Originally appeared in The Philadelphia Inquirer, written by Anna Orso.
When Clark Griswold tried to blanket his home in Christmas lights, an electrical glitch rendered the facade completely dark. But it was his gruff in-laws who added insult to injury. “Beautiful, Clark,” said one. The other called it a “silly waste of resources.”
This is a scene from the 1989 classic National Lampoon’s Christmas Vacation. But you don’t need to summon Chevy Chase to feel some sort of way at the mere mention of your in-laws.
Finances, gift-giving and, yes, difficult family members all contribute to higher levels of stress during the holiday season. Now, thanks to a Philadelphia startup, there’s an app for that.
A Wharton grad and a Penn Ph.D. student last year founded NeuroFlow, a startup that’s developed software to interpret brain waves and heart rate to measure relaxation and help patients and clinicians visualize how external stressors trigger physical reactions.
The software shows that even the mention of one’s in-laws can set off in some people a physiological response – that gut-level feeling of uneasiness – and can then illustrate exactly how meditation and mindfulness techniques impact the body and brain. But the tool, now in beta and used by a handful of mental health professionals, has applications far beyond the holiday season. Its founders are planning a full launch in February, and believe their platform will ultimately help de-stigmatize mental illness by helping people see it, rather than just feel it.
A lofty goal for a company with eight full-time employees run by a couple of twentysomethings.
“We know it’s a stressful time of year, yet what we found is that the conversation around mental health, around anxiety, around stress is such that there’s this negative stigma,” said CEO and co-founder Christopher Molaro, 29, an Iraq war veteran and Wharton MBA who founded the company in large part to address post-traumatic stress disorder. “I think it’s because if you can’t understand something, measure something, see something, you just push it aside as something that doesn’t exist.”
NeuroFlow is a phone app and cloud-based program that, through bluetooth technology, interprets data to offer digestible information about how relaxed a person is. That data comes from a heart-rate monitor and an EEG (electroencephalogram), in this case a headset, which measures electrical activity in the brain.
The idea is that clinicians would be able to visualize exactly when a patient becomes more stressed, and can then watch in real-time as relaxation techniques like breath monitoring start to actually work. That visualization helps people see mental illness in the same way they can see a broken arm on an X-ray.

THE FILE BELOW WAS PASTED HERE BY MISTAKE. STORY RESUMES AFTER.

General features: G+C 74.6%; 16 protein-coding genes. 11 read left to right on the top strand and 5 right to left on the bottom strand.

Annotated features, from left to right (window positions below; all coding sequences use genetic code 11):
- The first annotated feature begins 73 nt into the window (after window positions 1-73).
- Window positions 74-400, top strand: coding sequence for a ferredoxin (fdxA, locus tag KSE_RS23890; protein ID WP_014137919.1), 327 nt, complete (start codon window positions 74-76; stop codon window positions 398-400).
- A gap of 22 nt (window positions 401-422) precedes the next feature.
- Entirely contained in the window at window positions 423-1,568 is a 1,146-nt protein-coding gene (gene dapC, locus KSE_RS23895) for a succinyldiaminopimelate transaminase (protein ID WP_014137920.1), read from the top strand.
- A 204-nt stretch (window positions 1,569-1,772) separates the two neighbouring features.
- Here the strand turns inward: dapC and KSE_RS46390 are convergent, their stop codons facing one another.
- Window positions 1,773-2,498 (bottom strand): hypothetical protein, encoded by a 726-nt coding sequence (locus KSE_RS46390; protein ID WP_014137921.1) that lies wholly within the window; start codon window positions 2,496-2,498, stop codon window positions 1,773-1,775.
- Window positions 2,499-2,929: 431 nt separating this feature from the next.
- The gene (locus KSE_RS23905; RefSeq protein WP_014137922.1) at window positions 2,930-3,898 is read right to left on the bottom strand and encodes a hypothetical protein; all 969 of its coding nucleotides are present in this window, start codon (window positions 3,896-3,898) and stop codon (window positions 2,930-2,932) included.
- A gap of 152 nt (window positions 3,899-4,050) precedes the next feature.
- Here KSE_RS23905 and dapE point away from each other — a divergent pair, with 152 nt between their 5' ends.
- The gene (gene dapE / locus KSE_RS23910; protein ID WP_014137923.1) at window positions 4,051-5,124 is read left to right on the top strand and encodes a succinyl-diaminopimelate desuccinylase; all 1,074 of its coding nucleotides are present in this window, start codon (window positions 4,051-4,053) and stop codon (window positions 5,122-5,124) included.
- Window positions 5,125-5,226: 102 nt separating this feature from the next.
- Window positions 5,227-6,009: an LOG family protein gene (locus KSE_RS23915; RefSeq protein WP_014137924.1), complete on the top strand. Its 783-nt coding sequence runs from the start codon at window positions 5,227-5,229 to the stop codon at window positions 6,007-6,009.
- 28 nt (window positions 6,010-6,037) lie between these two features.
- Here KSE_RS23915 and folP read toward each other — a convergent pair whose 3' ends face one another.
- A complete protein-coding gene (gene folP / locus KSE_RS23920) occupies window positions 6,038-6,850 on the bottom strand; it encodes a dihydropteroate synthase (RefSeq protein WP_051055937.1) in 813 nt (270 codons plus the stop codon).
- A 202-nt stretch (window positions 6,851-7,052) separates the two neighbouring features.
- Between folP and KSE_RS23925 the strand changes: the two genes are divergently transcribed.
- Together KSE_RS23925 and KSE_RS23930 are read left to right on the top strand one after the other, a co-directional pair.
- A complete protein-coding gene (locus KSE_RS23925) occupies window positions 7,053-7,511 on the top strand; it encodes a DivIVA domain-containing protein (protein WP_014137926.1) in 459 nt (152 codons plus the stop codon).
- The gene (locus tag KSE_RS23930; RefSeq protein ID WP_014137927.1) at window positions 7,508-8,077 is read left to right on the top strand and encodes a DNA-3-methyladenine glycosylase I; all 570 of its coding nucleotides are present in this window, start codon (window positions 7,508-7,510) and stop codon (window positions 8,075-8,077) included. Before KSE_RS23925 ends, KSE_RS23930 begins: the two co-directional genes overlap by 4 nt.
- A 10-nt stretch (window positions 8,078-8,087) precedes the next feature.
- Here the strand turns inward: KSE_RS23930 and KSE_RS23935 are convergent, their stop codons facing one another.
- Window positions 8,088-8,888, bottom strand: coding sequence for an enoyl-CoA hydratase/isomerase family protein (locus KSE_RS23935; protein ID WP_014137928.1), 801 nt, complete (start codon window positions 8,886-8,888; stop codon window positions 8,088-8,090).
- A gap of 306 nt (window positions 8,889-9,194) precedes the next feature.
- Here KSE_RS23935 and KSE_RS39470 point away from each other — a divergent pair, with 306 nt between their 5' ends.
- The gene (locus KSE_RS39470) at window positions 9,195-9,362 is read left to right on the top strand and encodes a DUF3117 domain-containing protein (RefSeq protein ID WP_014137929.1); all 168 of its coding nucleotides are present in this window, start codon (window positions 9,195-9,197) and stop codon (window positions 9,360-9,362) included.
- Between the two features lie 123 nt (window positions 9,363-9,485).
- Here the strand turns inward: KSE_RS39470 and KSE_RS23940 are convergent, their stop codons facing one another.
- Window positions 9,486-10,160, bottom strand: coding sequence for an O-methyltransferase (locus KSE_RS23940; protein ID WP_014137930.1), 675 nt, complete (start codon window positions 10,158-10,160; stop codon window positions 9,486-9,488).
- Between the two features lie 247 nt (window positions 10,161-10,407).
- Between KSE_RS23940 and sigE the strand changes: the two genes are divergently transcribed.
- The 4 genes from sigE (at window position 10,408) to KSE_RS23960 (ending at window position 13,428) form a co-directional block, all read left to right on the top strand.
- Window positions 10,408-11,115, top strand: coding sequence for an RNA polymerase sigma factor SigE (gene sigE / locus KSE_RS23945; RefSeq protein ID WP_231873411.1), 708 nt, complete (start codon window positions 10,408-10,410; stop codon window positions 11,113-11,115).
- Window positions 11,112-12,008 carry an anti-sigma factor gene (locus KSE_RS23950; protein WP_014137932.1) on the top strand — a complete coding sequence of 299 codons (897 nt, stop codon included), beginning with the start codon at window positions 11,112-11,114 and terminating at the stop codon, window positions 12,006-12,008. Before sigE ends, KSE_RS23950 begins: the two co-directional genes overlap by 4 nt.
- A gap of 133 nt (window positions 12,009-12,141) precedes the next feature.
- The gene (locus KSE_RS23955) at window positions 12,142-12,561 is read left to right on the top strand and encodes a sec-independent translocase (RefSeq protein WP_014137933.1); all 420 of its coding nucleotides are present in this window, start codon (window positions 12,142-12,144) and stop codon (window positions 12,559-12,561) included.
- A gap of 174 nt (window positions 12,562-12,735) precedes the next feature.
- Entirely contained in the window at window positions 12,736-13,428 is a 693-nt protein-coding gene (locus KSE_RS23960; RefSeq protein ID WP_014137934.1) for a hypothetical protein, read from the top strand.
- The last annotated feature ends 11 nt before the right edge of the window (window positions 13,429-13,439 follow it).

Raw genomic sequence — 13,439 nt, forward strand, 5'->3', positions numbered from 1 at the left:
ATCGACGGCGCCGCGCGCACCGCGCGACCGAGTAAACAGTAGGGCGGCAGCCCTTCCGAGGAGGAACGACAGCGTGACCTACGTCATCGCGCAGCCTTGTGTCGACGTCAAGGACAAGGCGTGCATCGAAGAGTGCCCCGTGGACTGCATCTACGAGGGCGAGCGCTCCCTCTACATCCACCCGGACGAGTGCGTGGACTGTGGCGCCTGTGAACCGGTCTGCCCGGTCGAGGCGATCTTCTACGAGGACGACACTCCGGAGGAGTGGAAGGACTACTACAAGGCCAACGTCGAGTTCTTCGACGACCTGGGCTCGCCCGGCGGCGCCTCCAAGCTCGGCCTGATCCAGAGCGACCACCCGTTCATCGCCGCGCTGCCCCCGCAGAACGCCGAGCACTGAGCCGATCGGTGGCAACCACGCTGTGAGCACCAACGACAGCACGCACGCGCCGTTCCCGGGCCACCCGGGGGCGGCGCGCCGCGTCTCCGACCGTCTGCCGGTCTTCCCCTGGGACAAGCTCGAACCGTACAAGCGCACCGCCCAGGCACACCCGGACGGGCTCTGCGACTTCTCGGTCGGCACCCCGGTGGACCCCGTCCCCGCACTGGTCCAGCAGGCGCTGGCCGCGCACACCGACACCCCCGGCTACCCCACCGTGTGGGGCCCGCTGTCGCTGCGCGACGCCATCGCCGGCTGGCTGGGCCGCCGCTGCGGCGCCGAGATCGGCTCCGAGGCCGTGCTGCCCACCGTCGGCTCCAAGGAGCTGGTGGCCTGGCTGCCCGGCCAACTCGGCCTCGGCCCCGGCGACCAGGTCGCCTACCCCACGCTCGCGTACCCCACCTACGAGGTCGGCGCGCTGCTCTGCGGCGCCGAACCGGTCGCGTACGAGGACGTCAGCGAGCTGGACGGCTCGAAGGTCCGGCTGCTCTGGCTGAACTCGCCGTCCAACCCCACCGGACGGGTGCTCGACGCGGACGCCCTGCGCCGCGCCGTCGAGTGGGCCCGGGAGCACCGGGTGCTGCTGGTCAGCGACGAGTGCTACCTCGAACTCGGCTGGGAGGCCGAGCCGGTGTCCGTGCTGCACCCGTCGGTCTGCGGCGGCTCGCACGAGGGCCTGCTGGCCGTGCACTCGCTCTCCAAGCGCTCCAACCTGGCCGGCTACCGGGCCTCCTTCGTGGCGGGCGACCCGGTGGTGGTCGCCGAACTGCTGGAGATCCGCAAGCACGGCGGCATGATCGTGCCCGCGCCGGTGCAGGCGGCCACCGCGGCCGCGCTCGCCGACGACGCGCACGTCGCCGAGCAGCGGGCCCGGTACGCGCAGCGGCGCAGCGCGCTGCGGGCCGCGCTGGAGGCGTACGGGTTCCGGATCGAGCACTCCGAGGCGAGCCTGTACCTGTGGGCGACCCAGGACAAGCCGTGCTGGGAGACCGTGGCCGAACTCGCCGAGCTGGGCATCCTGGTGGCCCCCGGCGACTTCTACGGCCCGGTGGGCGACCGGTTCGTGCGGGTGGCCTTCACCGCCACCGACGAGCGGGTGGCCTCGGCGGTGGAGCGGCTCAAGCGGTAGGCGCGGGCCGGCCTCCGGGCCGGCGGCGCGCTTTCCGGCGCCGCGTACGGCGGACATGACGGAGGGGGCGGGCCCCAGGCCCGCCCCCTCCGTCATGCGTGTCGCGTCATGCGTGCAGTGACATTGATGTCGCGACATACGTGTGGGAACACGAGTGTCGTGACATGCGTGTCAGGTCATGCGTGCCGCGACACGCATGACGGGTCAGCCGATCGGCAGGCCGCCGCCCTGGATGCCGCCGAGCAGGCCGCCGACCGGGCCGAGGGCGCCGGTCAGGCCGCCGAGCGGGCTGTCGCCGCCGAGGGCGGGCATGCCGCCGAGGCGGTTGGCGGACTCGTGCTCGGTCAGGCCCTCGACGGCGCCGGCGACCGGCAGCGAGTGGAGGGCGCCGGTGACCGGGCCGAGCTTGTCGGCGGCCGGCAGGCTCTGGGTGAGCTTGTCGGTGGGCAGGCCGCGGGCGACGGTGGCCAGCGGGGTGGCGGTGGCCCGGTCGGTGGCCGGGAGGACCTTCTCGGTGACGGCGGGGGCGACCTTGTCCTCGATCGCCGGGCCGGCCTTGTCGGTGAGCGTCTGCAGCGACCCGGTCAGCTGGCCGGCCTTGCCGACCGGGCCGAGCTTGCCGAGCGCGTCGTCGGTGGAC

Sound complicated? I tried it out this week in a conference room at Benjamin’s Desk, the Center City coworking space where NeuroFlow is based.
Adam Pardes, the company’s 26-year-old co-founder and chief operating officer, helped me put on a headset (similar to the one in the photo above) that retails for about $250. The NeuroFlow program recognized I was wearing the headset, and the line that charted my score on the “relaxation index” was sky high.
Safe to say this reporter is not very relaxed. NeuroFlow confirmed it.
But with the help of a breathing guide that acts a bit like a metronome, I watched the line go down. After just about a minute, I’d gotten into the “relaxation zone,” and I was able to see it.
Other variances in anxiety and stress can be seen with NeuroFlow’s YouTube integration, a tool that allows therapists to show a patient a video – say it’s of a car driving over a bridge for a person who fears that – to see the exact point when a patient’s body goes into anxiety mode.
Using the technology, a patient would also be able to gauge progress with a therapist over time. The tool isn’t meant to replace a mental health professional, though. Think of NeuroFlow more as a thermometer for mental health.
“Your body physiologically changes when you’re more stressed and more relaxed,” Molaro said. “The fact that we can measure and better understand means that you don’t have to be ashamed of it and can go seek help, whether using our platform or not.”
Molaro said NeuroFlow closed its first major funding round in October, raising $1.25 million in venture capital. It’s also supported in part by Penn, where the company is conducting some research through the school’s Neuroscience Initiative.
Sixteen clinicians across the country are currently using NeuroFlow in beta, and the full software will be available for purchase online for about $100 per month.
Molaro and Pardes, who has a background in bioengineering, see a host of applications for clinicians and patients down the line, from testing stress levels in soldiers to tracking mental health in professional athletes to managing that Griswold-level holiday stress.
“Twenty veterans a day killing themselves is unacceptable. Fourteen students at Penn killing themselves is unacceptable,” Molaro said. “My mom crying on Christmas because she’s anxious and stressed out is unacceptable. People deserve better.”